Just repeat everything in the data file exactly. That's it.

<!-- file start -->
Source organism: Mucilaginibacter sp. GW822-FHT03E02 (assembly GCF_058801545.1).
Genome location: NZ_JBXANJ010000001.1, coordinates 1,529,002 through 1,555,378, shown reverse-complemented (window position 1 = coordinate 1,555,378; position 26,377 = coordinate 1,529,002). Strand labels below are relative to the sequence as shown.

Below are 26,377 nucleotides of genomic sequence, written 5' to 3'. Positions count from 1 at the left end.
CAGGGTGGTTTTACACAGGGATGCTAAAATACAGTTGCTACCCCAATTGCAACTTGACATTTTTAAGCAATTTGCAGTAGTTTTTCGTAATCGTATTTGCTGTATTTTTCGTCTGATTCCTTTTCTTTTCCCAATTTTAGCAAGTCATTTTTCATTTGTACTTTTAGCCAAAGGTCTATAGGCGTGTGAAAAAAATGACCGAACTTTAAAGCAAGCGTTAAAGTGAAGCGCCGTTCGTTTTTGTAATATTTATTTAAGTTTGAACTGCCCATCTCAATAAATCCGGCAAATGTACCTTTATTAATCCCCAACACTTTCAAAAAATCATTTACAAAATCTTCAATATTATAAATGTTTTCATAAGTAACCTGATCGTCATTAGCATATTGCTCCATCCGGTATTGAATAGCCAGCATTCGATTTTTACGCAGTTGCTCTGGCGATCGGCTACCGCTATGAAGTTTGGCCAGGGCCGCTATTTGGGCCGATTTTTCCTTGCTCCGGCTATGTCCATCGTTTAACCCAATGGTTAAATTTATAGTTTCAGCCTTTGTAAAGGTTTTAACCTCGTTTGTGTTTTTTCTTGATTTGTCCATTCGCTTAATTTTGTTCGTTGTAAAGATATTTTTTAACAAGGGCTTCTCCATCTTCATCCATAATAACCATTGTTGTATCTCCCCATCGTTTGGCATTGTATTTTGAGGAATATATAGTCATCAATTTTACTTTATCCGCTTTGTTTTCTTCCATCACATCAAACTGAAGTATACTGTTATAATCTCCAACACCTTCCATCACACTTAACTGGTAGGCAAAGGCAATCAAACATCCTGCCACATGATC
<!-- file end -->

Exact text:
Source organism: Mucilaginibacter sp. GW822-FHT03E02 (assembly GCF_058801545.1).
Genome location: NZ_JBXANJ010000001.1, coordinates 1,529,002 through 1,555,378, shown reverse-complemented (window position 1 = coordinate 1,555,378; position 26,377 = coordinate 1,529,002). Strand labels below are relative to the sequence as shown.

Below are 26,377 nucleotides of genomic sequence, written 5' to 3'. Positions count from 1 at the left end.
CAGGGTGGTTTTACACAGGGATGCTAAAATACAGTTGCTACCCCAATTGCAACTTGACATTTTTAAGCAATTTGCAGTAGTTTTTCGTAATCGTATTTGCTGTATTTTTCGTCTGATTCCTTTTCTTTTCCCAATTTTAGCAAGTCATTTTTCATTTGTACTTTTAGCCAAAGGTCTATAGGCGTGTGAAAAAAATGACCGAACTTTAAAGCAAGCGTTAAAGTGAAGCGCCGTTCGTTTTTGTAATATTTATTTAAGTTTGAACTGCCCATCTCAATAAATCCGGCAAATGTACCTTTATTAATCCCCAACACTTTCAAAAAATCATTTACAAAATCTTCAATATTATAAATGTTTTCATAAGTAACCTGATCGTCATTAGCATATTGCTCCATCCGGTATTGAATAGCCAGCATTCGATTTTTACGCAGTTGCTCTGGCGATCGGCTACCGCTATGAAGTTTGGCCAGGGCCGCTATTTGGGCCGATTTTTCCTTGCTCCGGCTATGTCCATCGTTTAACCCAATGGTTAAATTTATAGTTTCAGCCTTTGTAAAGGTTTTAACCTCGTTTGTGTTTTTTCTTGATTTGTCCATTCGCTTAATTTTGTTCGTTGTAAAGATATTTTTTAACAAGGGCTTCTCCATCTTCATCCATAATAACCATTGTTGTATCTCCCCATCGTTTGGCATTGTATTTTGAGGAATATATAGTCATCAATTTTACTTTATCCGCTTTGTTTTCTTCCATCACATCAAACTGAAGTATACTGTTATAATCTCCAACACCTTCCATCACACTTAACTGGTAGGCAAAGGCAATCAAACATCCTGCCACATGATC